Adult Torah Study with Rabbi Lewis
Thursdays at 11 am
Adult Learning Tour at Mayyim Hayyim
Sunday, May 31st at 12:30 pm
Please get in touch with Rabbi Lewis for details
Kabbalat Shabbat service
Friday, June 5th at 7:30 pm
Friday, June 12th at 6:30 pm
Click here for details
Bat Mitzvah of Grace Shaina Condon
Shabbat services - Saturday, June 13th
Announcing our TAA Fundraiser:
BEST ODDS IN TOWN RAFFLE!
Help us end the year fiscally strong!
300 Tickets! 10 Prizes! You have a 1 in 30 chance to win! Raffle Tickets are $100!
1 $5,000 prize
1 $3,000 prize
3 $1,000 prizes
5 $500 prizes
DRAWING at the Temple Ahavat Achim on Thursday, July 30th from 6-8 pm*. Wine, cheese and live auction!
Each raffle ticket entitles admission for 2 people at the July 30th Event!
TICKETS ARE ON SALE NOW - to purchase please call Natalia at the TAA office at (978) 281-0739. We are accepting cash and checks!
*You do not have to be present at the drawing to win.
Other contributions to this fundraiser are welcome!
I am a convert to Judaism and so when I first started coming to TAA, I worried that people would not accept me. I could not read one word of Hebrew and I had no idea how to follow the Shabbat service. My son was an infant who wiggled around and seemed to cry during every Amidah. I did not know the difference between Shavuot and Sukkot. Now, I feel like TAA is my home away from home; I have gone to Israel with a group from the congregation. My son has been bar-mitzvahed and is a helper in the Hebrew School; I am learning how to chant from Torah. Sometimes, I think all of this could only have happened at TAA.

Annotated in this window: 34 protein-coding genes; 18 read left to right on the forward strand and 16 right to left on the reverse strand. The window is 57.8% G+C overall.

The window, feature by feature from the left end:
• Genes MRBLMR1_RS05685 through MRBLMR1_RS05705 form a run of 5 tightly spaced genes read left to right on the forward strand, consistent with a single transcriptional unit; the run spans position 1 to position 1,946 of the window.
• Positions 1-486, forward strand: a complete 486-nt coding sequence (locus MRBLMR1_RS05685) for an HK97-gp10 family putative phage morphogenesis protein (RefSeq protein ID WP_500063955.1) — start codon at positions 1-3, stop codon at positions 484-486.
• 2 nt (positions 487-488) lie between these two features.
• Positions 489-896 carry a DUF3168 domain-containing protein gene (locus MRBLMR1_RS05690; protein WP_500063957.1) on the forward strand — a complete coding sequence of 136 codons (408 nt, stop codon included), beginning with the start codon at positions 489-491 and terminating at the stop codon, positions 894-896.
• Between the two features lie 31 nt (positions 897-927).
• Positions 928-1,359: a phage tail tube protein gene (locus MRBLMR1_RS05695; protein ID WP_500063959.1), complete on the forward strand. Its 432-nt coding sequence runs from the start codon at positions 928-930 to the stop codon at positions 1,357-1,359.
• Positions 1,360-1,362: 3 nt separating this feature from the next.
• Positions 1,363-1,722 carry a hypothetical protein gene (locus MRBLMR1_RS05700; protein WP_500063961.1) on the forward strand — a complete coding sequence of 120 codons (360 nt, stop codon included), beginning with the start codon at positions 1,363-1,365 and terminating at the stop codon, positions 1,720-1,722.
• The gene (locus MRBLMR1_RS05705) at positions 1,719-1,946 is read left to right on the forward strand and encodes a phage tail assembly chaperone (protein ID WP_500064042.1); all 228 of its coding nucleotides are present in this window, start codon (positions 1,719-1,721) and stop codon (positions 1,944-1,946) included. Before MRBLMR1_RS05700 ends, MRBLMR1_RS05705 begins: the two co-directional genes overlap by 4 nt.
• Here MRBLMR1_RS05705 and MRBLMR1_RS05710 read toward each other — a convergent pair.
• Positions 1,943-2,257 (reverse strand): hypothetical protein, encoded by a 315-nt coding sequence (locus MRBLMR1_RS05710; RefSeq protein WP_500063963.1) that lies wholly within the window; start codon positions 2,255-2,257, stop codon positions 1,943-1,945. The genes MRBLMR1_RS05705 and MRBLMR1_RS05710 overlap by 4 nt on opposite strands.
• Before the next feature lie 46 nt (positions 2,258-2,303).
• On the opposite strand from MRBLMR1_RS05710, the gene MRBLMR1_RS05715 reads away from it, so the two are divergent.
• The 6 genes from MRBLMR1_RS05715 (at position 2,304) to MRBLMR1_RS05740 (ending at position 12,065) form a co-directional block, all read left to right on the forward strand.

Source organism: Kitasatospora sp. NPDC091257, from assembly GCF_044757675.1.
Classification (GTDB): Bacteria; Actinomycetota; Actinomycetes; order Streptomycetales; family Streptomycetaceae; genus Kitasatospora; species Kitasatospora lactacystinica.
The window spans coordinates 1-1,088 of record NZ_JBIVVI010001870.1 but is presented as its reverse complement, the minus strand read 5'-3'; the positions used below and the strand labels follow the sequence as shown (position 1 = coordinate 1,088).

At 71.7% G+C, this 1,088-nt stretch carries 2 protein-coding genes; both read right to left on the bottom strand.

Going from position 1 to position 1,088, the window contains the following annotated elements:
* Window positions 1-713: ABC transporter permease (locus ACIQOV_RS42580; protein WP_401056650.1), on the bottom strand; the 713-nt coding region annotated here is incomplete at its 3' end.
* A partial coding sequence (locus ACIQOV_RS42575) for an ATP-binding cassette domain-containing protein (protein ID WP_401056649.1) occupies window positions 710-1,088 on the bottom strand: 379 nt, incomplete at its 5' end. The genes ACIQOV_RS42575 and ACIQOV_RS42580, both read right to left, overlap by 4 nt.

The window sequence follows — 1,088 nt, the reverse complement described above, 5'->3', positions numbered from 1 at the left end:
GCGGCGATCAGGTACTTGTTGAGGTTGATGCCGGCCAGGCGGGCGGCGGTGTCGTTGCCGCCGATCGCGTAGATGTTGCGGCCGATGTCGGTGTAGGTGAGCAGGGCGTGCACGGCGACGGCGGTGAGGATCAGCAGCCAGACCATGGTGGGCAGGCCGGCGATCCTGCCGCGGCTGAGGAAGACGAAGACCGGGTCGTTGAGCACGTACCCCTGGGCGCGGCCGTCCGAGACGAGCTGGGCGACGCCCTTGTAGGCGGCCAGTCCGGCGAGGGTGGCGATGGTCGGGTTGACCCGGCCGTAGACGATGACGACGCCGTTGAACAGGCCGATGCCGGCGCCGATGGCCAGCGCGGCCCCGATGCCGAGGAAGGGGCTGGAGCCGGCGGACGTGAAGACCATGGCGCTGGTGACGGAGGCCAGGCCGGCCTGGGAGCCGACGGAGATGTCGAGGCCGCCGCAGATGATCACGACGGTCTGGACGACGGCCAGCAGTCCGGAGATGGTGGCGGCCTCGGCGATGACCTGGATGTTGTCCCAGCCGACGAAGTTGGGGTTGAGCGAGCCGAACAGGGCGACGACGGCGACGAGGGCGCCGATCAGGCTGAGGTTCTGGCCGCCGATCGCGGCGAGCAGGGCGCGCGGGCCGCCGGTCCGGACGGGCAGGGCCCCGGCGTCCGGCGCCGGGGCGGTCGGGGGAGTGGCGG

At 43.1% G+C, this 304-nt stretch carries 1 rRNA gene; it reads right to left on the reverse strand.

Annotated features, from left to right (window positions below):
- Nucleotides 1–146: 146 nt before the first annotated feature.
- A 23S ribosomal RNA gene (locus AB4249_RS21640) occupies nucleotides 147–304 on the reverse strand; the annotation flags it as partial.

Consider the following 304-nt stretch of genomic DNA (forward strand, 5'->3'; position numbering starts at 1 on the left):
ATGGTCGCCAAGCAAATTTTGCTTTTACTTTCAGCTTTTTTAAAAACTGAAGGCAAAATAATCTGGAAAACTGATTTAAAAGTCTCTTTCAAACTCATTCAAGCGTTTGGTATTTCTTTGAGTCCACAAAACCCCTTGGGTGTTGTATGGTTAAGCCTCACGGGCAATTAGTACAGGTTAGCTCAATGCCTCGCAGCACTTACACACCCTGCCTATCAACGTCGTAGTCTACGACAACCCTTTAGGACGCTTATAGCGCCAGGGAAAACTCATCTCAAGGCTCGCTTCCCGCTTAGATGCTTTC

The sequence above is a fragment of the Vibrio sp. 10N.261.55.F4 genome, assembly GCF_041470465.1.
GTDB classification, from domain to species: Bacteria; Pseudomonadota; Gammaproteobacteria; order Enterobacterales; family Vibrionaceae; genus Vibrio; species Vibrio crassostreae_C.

In my first year at TAA, people I did not know (then) helped me when I was lost during services. Our rabbi taught me Hebrew. Gradually, I came to know people’s names. I met their children, their parents. Older members of the congregation took me under their wing and taught me their traditions. I went to bar and bat mitzvahs. I went to the community Passover Seders. When my father died, it seemed like the entire temple came to my house and sat shiva. Never before had I felt such a strong sense of community.
I am typical of many Americans – a half-breed; my dad was Jewish; my mom is not – and I did not know where I belonged. But at TAA, I have learned how to bake a challah and how to sing Torah trope, how to follow traditions and how to change those traditions. Being a member of TAA is like joining a huge inter-generational family. After services, my son munches on bagels and hangs out with his friends while I talk to all the people I have come to know and love. TAA is a place we are proud of, a place that has helped me accept my Jewish heritage, a place that has helped me raise my son and a place that has taught me where I belong – right here, at Temple Achavat Achim.